Taylor Livingston

Taylor Livingston grew up in Dexter, Michigan before going to school at Bowling Green State University. She did gymnastics from the ages of 3-21 before she retired and found her calling working with Alzheimer’s and Dementia patients.

What has been integral to your personal healing?

Seeing how many other survivors of sexual abuse there are has helped me accept what happened was not my fault, and I think that has been the most integral part of my healing. Before knowing how many others there were, I could not process what had happened because if something was wrong, then I had been fooled. Be smart was something I had always prided myself on and in those moments I had failed to be so. It took me a long time to realize that wasn’t the case. Seeing others struggling as bad as I did to accept it was real made me realize it wasn’t because I was dumb and it wasn’t something I caused. Being able to admit it happened was a big first step for me, and then being about to accept and share it became vital to my healing.

What’s one way someone can be a better ally to survivors of sexual abuse?

It is definitely important for everyone to realize that no two sexual abuse victims experience the exact same traumas. Each individuals experiences are his or her own and thus, their recovery is also his or her own. I personally found that my most difficult moments were when people tried to rush my healing. I to this day have my problems with it and the more someone tries to make me just be okay, the harder it is for me to feel like I am. When I’m rushed, I begin to feel like a burden and like I’m taking too much time for other people. As a result, the trauma continues. Patience with a sexual abuse survivor is key. No matter how long it takes, just support him or her, and let them heal at whatever pace he or she is capable of. No one can know 100 percent what the person’s experience was, so to give him or her a timeline of healing is unrealistic.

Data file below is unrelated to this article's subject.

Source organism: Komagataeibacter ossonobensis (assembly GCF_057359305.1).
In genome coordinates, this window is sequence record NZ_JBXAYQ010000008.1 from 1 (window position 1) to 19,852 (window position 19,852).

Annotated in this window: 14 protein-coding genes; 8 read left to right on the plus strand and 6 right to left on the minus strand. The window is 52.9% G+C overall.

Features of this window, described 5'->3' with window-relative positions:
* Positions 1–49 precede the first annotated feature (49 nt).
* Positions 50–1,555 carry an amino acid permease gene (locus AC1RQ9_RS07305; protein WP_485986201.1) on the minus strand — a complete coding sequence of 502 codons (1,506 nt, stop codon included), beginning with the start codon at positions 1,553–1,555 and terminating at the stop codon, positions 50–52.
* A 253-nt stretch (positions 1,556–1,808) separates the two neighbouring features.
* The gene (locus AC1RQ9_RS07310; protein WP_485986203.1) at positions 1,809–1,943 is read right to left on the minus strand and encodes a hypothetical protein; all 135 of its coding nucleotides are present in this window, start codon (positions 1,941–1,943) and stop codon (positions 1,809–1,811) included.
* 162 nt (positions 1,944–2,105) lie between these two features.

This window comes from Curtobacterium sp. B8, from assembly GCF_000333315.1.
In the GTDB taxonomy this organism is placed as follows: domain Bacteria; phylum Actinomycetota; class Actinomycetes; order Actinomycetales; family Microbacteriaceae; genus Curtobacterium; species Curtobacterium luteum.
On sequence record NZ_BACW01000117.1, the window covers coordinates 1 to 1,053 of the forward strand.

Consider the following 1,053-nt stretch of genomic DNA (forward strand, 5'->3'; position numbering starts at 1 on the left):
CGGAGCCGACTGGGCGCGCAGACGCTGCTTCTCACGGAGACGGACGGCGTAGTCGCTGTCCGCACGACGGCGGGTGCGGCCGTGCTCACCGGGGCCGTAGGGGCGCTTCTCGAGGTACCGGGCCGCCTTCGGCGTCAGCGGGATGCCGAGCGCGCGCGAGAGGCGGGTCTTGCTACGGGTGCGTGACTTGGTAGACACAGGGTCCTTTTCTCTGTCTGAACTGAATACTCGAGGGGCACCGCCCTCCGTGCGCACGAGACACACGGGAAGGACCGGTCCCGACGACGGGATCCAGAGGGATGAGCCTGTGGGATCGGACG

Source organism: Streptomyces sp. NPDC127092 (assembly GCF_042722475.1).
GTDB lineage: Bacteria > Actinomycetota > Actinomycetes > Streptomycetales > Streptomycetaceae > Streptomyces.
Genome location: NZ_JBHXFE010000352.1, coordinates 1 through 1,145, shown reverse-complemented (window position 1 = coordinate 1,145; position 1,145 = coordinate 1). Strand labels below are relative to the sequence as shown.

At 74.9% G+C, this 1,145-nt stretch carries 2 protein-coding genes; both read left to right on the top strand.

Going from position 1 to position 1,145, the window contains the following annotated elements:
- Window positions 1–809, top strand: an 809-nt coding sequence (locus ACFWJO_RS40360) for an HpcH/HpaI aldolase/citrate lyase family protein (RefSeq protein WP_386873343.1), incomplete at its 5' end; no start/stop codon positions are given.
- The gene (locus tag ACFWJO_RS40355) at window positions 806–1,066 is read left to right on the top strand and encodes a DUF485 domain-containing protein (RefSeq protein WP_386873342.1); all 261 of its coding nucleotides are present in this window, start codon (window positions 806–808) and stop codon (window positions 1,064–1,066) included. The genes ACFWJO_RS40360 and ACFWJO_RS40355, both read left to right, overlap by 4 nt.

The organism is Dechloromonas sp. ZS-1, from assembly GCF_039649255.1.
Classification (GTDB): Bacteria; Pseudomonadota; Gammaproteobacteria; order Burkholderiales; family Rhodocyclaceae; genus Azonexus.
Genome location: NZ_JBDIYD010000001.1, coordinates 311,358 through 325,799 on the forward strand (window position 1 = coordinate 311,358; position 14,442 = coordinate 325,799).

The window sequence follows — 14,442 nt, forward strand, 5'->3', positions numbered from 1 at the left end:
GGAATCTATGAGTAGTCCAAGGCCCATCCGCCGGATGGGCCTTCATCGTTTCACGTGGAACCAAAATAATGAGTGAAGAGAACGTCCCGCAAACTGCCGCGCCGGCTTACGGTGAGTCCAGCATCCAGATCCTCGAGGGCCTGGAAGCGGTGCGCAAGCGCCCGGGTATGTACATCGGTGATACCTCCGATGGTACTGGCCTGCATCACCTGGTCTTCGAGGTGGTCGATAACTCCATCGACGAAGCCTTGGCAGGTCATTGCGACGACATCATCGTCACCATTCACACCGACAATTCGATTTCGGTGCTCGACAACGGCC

How has seeing the support of the other survivors affected you?

The support of other survivors has helped me tremendously. Being able to talk with people about the situation and know they weren’t going to judge me, really helped me get comfortable with starting to be able to talk about it. It was also good to talk to other survivors about their other sexual abuse cases, as many of the girls were involved in others after Nassar. This was particularly important to me because knowing I had been part of more than one tortured my head. It was only later I found out it’s common that a sexual abuse survivor has more than one experience with it because the first one wires the brain to just survive because that’s what you know to do. That’s what your mind was taught. It helped me a ton to see I most certainly was not the only one this happened too.